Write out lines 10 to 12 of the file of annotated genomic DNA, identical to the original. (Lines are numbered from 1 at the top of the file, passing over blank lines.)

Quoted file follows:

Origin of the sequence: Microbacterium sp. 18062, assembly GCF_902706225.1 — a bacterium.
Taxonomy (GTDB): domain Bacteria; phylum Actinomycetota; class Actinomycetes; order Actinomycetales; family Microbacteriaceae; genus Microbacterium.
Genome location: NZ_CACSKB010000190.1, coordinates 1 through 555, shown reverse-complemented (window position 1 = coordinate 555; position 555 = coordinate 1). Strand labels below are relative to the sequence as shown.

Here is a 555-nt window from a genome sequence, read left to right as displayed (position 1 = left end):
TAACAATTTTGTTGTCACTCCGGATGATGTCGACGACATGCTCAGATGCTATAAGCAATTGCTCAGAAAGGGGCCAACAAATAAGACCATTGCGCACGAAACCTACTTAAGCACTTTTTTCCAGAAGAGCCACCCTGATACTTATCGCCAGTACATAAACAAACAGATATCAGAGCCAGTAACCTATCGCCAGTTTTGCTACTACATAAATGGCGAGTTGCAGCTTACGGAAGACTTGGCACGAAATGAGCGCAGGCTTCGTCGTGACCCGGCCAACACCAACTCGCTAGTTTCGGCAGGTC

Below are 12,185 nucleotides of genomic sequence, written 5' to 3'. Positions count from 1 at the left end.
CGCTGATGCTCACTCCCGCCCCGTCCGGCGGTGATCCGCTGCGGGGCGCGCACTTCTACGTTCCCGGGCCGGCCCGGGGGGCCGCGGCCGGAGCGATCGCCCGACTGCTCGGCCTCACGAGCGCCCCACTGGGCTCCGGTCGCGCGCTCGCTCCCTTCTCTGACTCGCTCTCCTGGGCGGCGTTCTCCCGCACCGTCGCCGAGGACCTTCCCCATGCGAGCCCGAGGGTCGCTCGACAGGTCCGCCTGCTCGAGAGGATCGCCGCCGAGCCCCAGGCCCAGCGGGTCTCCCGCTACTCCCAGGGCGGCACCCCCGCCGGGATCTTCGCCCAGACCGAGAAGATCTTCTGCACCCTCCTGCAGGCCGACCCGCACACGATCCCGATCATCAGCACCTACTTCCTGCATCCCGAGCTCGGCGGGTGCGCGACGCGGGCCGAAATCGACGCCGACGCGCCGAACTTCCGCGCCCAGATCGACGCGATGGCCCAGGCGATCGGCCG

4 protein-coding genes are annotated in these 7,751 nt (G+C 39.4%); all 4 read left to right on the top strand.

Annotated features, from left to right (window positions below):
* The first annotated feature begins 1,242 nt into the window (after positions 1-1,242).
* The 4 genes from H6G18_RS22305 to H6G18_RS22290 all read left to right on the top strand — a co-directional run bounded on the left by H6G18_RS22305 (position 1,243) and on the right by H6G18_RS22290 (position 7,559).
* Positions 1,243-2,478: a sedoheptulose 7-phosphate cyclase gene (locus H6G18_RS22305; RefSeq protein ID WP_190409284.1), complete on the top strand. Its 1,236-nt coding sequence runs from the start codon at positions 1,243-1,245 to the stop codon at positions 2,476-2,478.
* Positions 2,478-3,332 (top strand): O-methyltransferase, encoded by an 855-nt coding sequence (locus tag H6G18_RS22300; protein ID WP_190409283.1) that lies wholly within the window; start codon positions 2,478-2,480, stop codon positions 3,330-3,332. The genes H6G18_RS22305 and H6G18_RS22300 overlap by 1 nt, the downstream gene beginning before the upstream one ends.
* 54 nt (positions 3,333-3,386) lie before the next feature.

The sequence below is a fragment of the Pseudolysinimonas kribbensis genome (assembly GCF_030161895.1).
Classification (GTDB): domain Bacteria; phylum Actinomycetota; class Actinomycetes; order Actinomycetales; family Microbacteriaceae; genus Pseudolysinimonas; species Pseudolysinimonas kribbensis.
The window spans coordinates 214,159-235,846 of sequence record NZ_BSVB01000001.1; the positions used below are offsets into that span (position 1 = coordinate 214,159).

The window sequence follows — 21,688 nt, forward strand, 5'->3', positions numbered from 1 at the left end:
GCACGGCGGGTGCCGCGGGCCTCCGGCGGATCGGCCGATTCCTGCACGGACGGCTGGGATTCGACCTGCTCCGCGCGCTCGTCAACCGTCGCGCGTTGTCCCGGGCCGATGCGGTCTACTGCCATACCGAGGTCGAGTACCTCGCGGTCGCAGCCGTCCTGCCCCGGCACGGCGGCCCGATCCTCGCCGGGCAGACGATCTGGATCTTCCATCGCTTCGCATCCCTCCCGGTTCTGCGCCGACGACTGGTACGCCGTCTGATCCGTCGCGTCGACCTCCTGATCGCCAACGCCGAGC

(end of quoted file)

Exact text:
* The first annotated feature begins 1,242 nt into the window (after positions 1-1,242).
* The 4 genes from H6G18_RS22305 to H6G18_RS22290 all read left to right on the top strand — a co-directional run bounded on the left by H6G18_RS22305 (position 1,243) and on the right by H6G18_RS22290 (position 7,559).
* Positions 1,243-2,478: a sedoheptulose 7-phosphate cyclase gene (locus H6G18_RS22305; RefSeq protein ID WP_190409284.1), complete on the top strand. Its 1,236-nt coding sequence runs from the start codon at positions 1,243-1,245 to the stop codon at positions 2,476-2,478.